The Pointer Principle

Welcome to “Hidden in the Leaves”, our first in a series exploring the secrets behind Hidden Leaves Playing Cards.

Our first exploration is into an obscure and secret principle called The Pointer Principle. The first known appearance of the principle is found in La Maison académique by Louis de la Marinière, 1654, Paris, p. 176.

The simple secret was heavily exposed in beginner magic books in the 1800s and even appeared in print for the public; having been exposed to Boston newspaper readers in Flag of Our Union, on Dec. 22, 1866 among other papers.

It appears the principle fell out of fashion when playing card pips no longer all faced one-way beginning in the 1850s. The pointer principle seems to disappear from print until 1906 when it resurfaces in Reginald Morrell and Frederick Lloyd's New Magical Sleights and Fakes, 1906, p. 21.

Pointer Principle - Card Magic

The Principle

The ‘pointer principle’ as it has become known, is the one-way principle applied to the faces of the cards. Most magicians are aware of the one-way principle for the backs of the cards, but not as many are aware that some cards are one-way on their faces. And, those that do know about this fact, often never use it. There are 22 cards in total which are ‘one-way’ cards (in a ordinary modern deck): the Ace, 3, 5, 6, 7, 8, and 9 of Hearts, Clubs and Spades, and the 7 of diamonds (24 if you include the two jokers).

The principle first gained widespread notice when it was published in Greater Magic. Charles Jordan made use of the principle in some of his published effects, as did Annemann and Paul Curry. Hugard and Braue published uses for the principle in both Encyclopedia of Card Tricks and in Expert Card Technique. Most recently, Roberto Giobbi used the principle in one of the effects in his excellent Card College: Light. Joshua Jay also included the principle in his new Joshua Jay’s Amazing Book of Cards. The principle has seen print in magazines such as The Bat, The Linking Ring, The New Conjuror’s Magazine, and Genii. However, I feel that many applications of this principle have been underexplored, at least in print.

- Jeff Hinchliffe

Jeff Hinchliffe is the best magician in Canada today. He has an incredible mind and has written a series of notes on The Pointer Principles filled with his own effects using the principle.


Three of the strongest elements of this principle is it allows fair selection, fair shuffling, and the magic to happen in the spectator’s hands.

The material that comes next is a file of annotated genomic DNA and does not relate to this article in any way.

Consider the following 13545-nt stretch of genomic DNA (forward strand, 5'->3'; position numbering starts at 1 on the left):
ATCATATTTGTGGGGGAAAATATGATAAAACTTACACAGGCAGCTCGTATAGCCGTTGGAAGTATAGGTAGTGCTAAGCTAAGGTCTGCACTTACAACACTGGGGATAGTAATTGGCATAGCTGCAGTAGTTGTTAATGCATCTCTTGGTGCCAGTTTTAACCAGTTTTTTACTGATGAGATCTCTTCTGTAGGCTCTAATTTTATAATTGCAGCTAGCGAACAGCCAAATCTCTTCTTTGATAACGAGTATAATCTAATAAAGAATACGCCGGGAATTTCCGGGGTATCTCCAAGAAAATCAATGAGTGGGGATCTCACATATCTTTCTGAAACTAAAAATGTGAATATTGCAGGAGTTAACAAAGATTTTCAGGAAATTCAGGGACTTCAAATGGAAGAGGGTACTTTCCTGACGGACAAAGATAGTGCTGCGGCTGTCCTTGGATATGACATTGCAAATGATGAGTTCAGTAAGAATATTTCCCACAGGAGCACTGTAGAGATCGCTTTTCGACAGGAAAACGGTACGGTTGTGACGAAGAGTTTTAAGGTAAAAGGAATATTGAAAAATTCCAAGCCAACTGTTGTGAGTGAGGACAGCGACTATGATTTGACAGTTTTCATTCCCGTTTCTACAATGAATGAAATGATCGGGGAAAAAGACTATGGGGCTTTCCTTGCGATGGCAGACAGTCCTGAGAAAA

The principle has often been exposed in beginner’s books and to the public because of it’s simplicity. Some of the most powerful and effective secrets are woefully disregarded with disdain by the budding neophyte. We offer to correct this mistake through proper education.

The pips in Hidden Leaves are all facing one way with the exception of the diamonds and the court cards. The pips and the court cards are hand drawn to make each card unique. There is fading and bleeding effects incorporated into the artwork to make even the diamonds and court cards be recognizable no matter their orientation. This effectively allows you to use every single card in the deck as a pointer card.

For any tool to be effective in magic, especially this one, it must be disguised. The audience must never suspect, let alone detect the secret. There are a variety of techniques to disguise the pointer principle. You could be using Mnemonica for instance and have cards 1-26 facing one way and 27-52 facing the opposite way. This would allow you shuffle the deck and be able to identify any disorientated cards at a glance. The same thinking can be used to separate the orientation by odds and even, stack work, red/black, 1-7/8-K, and other systems.

  Flag of Our Union , Dec. 22, 1866. An expose of Detection of Cards Chosen and The Obedient Cards.

Flag of Our Union, Dec. 22, 1866. An expose of Detection of Cards Chosen and The Obedient Cards.

We aim to publish and otherwise make available educational and instructional material so that you can develop as a magician.

Mahdi The MagicianComment